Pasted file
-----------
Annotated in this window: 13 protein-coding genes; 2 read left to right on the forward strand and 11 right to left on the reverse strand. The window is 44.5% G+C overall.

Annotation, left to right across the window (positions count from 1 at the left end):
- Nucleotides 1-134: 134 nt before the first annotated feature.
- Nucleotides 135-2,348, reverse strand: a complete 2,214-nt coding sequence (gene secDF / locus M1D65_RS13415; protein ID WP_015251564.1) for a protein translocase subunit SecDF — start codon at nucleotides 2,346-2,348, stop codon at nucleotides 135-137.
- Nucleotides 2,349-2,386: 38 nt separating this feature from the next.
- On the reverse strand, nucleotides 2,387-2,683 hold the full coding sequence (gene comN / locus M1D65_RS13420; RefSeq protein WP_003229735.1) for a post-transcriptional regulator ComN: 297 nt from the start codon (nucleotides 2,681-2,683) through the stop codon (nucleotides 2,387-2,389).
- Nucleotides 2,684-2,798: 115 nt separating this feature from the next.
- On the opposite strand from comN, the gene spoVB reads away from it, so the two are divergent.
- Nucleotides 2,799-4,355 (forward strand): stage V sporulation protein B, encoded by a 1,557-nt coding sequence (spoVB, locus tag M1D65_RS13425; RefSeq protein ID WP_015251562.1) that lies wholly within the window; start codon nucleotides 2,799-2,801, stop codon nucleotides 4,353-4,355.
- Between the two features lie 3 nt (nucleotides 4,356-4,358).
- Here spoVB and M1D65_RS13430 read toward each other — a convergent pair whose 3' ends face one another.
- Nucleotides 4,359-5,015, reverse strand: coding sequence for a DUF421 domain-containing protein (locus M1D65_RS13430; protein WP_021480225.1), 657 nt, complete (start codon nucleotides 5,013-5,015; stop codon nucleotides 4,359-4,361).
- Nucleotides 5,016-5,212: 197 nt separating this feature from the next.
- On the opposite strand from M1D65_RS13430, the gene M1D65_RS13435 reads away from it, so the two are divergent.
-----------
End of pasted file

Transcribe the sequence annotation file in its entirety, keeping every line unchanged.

Annotated in this window: 13 protein-coding genes; 2 read left to right on the forward strand and 11 right to left on the reverse strand. The window is 44.5% G+C overall.

Annotation, left to right across the window (positions count from 1 at the left end):
- Nucleotides 1-134: 134 nt before the first annotated feature.
- Nucleotides 135-2,348, reverse strand: a complete 2,214-nt coding sequence (gene secDF / locus M1D65_RS13415; protein ID WP_015251564.1) for a protein translocase subunit SecDF — start codon at nucleotides 2,346-2,348, stop codon at nucleotides 135-137.
- Nucleotides 2,349-2,386: 38 nt separating this feature from the next.
- On the reverse strand, nucleotides 2,387-2,683 hold the full coding sequence (gene comN / locus M1D65_RS13420; RefSeq protein WP_003229735.1) for a post-transcriptional regulator ComN: 297 nt from the start codon (nucleotides 2,681-2,683) through the stop codon (nucleotides 2,387-2,389).
- Nucleotides 2,684-2,798: 115 nt separating this feature from the next.
- On the opposite strand from comN, the gene spoVB reads away from it, so the two are divergent.
- Nucleotides 2,799-4,355 (forward strand): stage V sporulation protein B, encoded by a 1,557-nt coding sequence (spoVB, locus tag M1D65_RS13425; RefSeq protein ID WP_015251562.1) that lies wholly within the window; start codon nucleotides 2,799-2,801, stop codon nucleotides 4,353-4,355.
- Between the two features lie 3 nt (nucleotides 4,356-4,358).
- Here spoVB and M1D65_RS13430 read toward each other — a convergent pair whose 3' ends face one another.
- Nucleotides 4,359-5,015, reverse strand: coding sequence for a DUF421 domain-containing protein (locus M1D65_RS13430; protein WP_021480225.1), 657 nt, complete (start codon nucleotides 5,013-5,015; stop codon nucleotides 4,359-4,361).
- Nucleotides 5,016-5,212: 197 nt separating this feature from the next.
- On the opposite strand from M1D65_RS13430, the gene M1D65_RS13435 reads away from it, so the two are divergent.